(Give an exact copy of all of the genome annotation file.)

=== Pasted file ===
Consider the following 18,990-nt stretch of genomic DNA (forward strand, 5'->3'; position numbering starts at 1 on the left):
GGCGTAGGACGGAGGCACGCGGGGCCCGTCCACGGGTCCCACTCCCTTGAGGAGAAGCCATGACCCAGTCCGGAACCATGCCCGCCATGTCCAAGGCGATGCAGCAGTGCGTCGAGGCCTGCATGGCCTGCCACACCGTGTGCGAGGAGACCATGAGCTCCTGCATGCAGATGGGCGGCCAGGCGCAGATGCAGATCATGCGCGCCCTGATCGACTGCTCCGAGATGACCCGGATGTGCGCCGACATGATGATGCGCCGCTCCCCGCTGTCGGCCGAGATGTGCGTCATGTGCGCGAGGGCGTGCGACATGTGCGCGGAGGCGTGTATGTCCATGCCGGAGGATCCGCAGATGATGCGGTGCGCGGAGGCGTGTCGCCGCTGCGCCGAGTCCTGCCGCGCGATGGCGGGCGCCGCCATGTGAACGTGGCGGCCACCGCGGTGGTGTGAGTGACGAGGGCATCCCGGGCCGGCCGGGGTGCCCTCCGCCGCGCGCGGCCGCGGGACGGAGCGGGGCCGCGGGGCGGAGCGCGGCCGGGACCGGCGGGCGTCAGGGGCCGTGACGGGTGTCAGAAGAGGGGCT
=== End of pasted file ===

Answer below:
Consider the following 18,990-nt stretch of genomic DNA (forward strand, 5'->3'; position numbering starts at 1 on the left):
GGCGTAGGACGGAGGCACGCGGGGCCCGTCCACGGGTCCCACTCCCTTGAGGAGAAGCCATGACCCAGTCCGGAACCATGCCCGCCATGTCCAAGGCGATGCAGCAGTGCGTCGAGGCCTGCATGGCCTGCCACACCGTGTGCGAGGAGACCATGAGCTCCTGCATGCAGATGGGCGGCCAGGCGCAGATGCAGATCATGCGCGCCCTGATCGACTGCTCCGAGATGACCCGGATGTGCGCCGACATGATGATGCGCCGCTCCCCGCTGTCGGCCGAGATGTGCGTCATGTGCGCGAGGGCGTGCGACATGTGCGCGGAGGCGTGTATGTCCATGCCGGAGGATCCGCAGATGATGCGGTGCGCGGAGGCGTGTCGCCGCTGCGCCGAGTCCTGCCGCGCGATGGCGGGCGCCGCCATGTGAACGTGGCGGCCACCGCGGTGGTGTGAGTGACGAGGGCATCCCGGGCCGGCCGGGGTGCCCTCCGCCGCGCGCGGCCGCGGGACGGAGCGGGGCCGCGGGGCGGAGCGCGGCCGGGACCGGCGGGCGTCAGGGGCCGTGACGGGTGTCAGAAGAGGGGCT